Stream limit(n) is used to retrieve a number of elements from the Stream while the count must not be greater than n. The
limit() method returns a new Stream consisting of the elements of the given stream, truncated to be no longer than
maxSize in length.
1. Stream limit() Method
Stream<T> limit(long maxSize)
maxSize the number of elements the stream should be limited to; and the method return value is a new
Stream consisting of elements picked from the original stream.
- Stream.limit() method is short-circuiting intermediate operation. An intermediate operation is short-circuiting if, when presented with infinite input, it may produce a finite stream as a result. Please note that a terminal operation is short-circuiting if, when presented with infinite input, it may terminate in finite time.
- It returns a stream consisting of the maximum elements, no longer than given size in length, of current stream.
limit()is cheap operation but may sometimes be expensive if
maxSizehas a large value and stream is parallely processed.
- Using an unordered stream source (such as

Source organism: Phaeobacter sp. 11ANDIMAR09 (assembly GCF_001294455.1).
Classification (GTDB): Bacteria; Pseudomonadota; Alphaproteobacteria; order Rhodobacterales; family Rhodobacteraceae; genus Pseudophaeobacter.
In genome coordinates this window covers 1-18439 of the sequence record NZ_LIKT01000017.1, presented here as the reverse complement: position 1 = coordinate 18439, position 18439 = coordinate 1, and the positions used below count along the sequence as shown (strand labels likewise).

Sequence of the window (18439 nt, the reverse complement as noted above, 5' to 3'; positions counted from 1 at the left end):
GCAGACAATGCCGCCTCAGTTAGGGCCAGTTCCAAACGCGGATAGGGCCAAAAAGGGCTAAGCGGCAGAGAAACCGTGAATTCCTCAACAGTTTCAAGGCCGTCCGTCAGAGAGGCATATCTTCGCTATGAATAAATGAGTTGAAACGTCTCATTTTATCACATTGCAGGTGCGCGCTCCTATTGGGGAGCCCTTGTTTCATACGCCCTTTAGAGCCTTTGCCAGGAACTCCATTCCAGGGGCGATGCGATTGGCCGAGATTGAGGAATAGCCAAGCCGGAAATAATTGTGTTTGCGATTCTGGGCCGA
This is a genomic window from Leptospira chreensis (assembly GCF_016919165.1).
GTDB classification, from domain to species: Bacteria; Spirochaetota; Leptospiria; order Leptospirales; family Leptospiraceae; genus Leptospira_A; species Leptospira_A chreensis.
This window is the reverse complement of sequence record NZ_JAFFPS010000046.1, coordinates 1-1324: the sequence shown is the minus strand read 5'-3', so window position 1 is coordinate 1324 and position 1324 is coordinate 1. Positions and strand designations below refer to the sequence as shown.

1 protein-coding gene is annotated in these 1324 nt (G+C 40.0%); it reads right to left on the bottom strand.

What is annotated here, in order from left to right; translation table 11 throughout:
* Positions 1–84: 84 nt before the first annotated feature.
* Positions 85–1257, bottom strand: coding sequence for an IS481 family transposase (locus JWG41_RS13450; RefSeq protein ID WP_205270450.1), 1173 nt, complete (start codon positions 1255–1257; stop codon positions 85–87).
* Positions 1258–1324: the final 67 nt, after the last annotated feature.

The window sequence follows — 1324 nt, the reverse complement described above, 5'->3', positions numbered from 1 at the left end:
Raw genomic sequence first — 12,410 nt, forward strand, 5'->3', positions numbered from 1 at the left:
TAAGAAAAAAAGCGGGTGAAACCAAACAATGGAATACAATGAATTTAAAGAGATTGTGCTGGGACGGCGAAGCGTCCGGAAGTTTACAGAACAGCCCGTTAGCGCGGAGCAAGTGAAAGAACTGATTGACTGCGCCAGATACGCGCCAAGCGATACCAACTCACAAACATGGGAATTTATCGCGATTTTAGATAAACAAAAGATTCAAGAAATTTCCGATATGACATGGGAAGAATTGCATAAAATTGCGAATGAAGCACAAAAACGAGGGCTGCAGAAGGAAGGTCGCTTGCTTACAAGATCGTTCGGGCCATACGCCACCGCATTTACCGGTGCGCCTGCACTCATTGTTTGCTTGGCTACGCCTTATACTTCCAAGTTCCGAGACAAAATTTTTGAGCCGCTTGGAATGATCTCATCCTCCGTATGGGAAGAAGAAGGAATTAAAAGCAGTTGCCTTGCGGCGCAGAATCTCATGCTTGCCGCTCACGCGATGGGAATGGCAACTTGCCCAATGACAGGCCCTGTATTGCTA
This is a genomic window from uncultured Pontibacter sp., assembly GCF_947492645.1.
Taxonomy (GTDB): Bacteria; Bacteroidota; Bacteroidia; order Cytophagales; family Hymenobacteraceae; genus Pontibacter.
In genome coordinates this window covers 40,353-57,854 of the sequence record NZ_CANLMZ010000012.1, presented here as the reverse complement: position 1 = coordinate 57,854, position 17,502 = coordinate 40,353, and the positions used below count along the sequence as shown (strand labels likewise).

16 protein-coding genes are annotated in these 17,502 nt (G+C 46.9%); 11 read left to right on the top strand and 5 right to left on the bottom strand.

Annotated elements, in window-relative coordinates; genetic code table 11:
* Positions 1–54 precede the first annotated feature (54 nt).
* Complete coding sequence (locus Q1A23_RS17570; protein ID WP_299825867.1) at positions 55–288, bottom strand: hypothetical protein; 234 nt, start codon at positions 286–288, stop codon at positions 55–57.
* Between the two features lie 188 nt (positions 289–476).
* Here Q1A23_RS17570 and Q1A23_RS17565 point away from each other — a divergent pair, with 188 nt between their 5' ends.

generate(Supplier)) or removing the ordering constraint with
BaseStream.unordered()may result in significant speedups of
limit()in parallel pipelines.
limit()returns the first n elements in the encounter order.
2. Stream limit() Examples
Example 1: Getting first 10 even numbers from an infinite stream of even numbers
In the given below example, we are creating an infinite stream using
iterate() method. Then we are taking the first 10 even numbers using the method
Finally, we are collecting the even numbers from the stream into a
Stream<Integer> evenNumInfiniteStream = Stream.iterate(0, n -> n + 2); List<Integer> newList = evenNumInfiniteStream.limit(10) .collect(Collectors.toList()); System.out.println(newList);
[0, 2, 4, 6, 8, 10, 12, 14, 16, 18]
3. Difference between skip() and limit()
limit(N)method returns first
Nelements in the encounter order of the Stream.
skip(N)discards the first N elements of the Stream.
List<Integer> list = Stream.of(1, 2, 3, 4, 5, 6, 7, 8, 9, 10) .skip(6) .collect(Collectors.toList()); System.out.println(newList); //[7, 8, 9, 10]
Java 8 Stream
limit() method can be useful in certain cases where we need to get the elements from a stream and the count of elements will be determined at runtime.
The fact, that it returns the elements in encounter order, makes it very useful for normal business usecases as well.
Happy Learning !!